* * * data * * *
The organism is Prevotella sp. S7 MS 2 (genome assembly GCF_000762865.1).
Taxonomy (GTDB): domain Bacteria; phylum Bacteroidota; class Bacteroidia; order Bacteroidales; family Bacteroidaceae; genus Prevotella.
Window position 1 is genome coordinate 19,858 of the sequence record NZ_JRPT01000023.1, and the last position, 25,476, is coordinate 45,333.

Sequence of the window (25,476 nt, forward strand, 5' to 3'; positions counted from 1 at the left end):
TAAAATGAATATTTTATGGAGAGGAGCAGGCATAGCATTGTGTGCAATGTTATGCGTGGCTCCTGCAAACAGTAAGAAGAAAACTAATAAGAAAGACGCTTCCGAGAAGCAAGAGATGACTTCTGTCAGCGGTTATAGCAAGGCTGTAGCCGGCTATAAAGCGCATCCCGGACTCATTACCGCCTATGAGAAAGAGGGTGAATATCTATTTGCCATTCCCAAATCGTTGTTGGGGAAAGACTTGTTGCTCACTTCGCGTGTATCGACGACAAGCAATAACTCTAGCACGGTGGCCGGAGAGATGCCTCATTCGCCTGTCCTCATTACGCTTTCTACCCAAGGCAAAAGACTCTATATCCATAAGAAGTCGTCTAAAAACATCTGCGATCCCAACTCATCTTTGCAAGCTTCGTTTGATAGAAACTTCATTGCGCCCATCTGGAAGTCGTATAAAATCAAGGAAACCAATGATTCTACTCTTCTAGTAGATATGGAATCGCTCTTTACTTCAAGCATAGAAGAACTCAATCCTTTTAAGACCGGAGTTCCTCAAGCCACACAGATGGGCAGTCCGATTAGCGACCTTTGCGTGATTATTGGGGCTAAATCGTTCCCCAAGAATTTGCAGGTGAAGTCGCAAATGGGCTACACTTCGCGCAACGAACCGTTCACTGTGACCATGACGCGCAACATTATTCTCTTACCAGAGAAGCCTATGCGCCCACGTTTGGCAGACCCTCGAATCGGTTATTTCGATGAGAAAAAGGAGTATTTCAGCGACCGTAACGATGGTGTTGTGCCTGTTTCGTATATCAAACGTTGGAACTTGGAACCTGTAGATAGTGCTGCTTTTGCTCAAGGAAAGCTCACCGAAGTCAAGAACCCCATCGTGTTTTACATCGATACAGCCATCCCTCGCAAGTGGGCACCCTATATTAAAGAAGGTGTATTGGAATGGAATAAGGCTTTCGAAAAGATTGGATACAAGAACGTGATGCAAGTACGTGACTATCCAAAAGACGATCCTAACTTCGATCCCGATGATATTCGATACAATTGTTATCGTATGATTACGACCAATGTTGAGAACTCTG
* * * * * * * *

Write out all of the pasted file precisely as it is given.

The organism is Prevotella sp. S7 MS 2 (genome assembly GCF_000762865.1).
Taxonomy (GTDB): domain Bacteria; phylum Bacteroidota; class Bacteroidia; order Bacteroidales; family Bacteroidaceae; genus Prevotella.
Window position 1 is genome coordinate 19,858 of the sequence record NZ_JRPT01000023.1, and the last position, 25,476, is coordinate 45,333.

Sequence of the window (25,476 nt, forward strand, 5' to 3'; positions counted from 1 at the left end):
TAAAATGAATATTTTATGGAGAGGAGCAGGCATAGCATTGTGTGCAATGTTATGCGTGGCTCCTGCAAACAGTAAGAAGAAAACTAATAAGAAAGACGCTTCCGAGAAGCAAGAGATGACTTCTGTCAGCGGTTATAGCAAGGCTGTAGCCGGCTATAAAGCGCATCCCGGACTCATTACCGCCTATGAGAAAGAGGGTGAATATCTATTTGCCATTCCCAAATCGTTGTTGGGGAAAGACTTGTTGCTCACTTCGCGTGTATCGACGACAAGCAATAACTCTAGCACGGTGGCCGGAGAGATGCCTCATTCGCCTGTCCTCATTACGCTTTCTACCCAAGGCAAAAGACTCTATATCCATAAGAAGTCGTCTAAAAACATCTGCGATCCCAACTCATCTTTGCAAGCTTCGTTTGATAGAAACTTCATTGCGCCCATCTGGAAGTCGTATAAAATCAAGGAAACCAATGATTCTACTCTTCTAGTAGATATGGAATCGCTCTTTACTTCAAGCATAGAAGAACTCAATCCTTTTAAGACCGGAGTTCCTCAAGCCACACAGATGGGCAGTCCGATTAGCGACCTTTGCGTGATTATTGGGGCTAAATCGTTCCCCAAGAATTTGCAGGTGAAGTCGCAAATGGGCTACACTTCGCGCAACGAACCGTTCACTGTGACCATGACGCGCAACATTATTCTCTTACCAGAGAAGCCTATGCGCCCACGTTTGGCAGACCCTCGAATCGGTTATTTCGATGAGAAAAAGGAGTATTTCAGCGACCGTAACGATGGTGTTGTGCCTGTTTCGTATATCAAACGTTGGAACTTGGAACCTGTAGATAGTGCTGCTTTTGCTCAAGGAAAGCTCACCGAAGTCAAGAACCCCATCGTGTTTTACATCGATACAGCCATCCCTCGCAAGTGGGCACCCTATATTAAAGAAGGTGTATTGGAATGGAATAAGGCTTTCGAAAAGATTGGATACAAGAACGTGATGCAAGTACGTGACTATCCAAAAGACGATCCTAACTTCGATCCCGATGATATTCGATACAATTGTTATCGTATGATTACGACCAATGTTGAGAACTCTG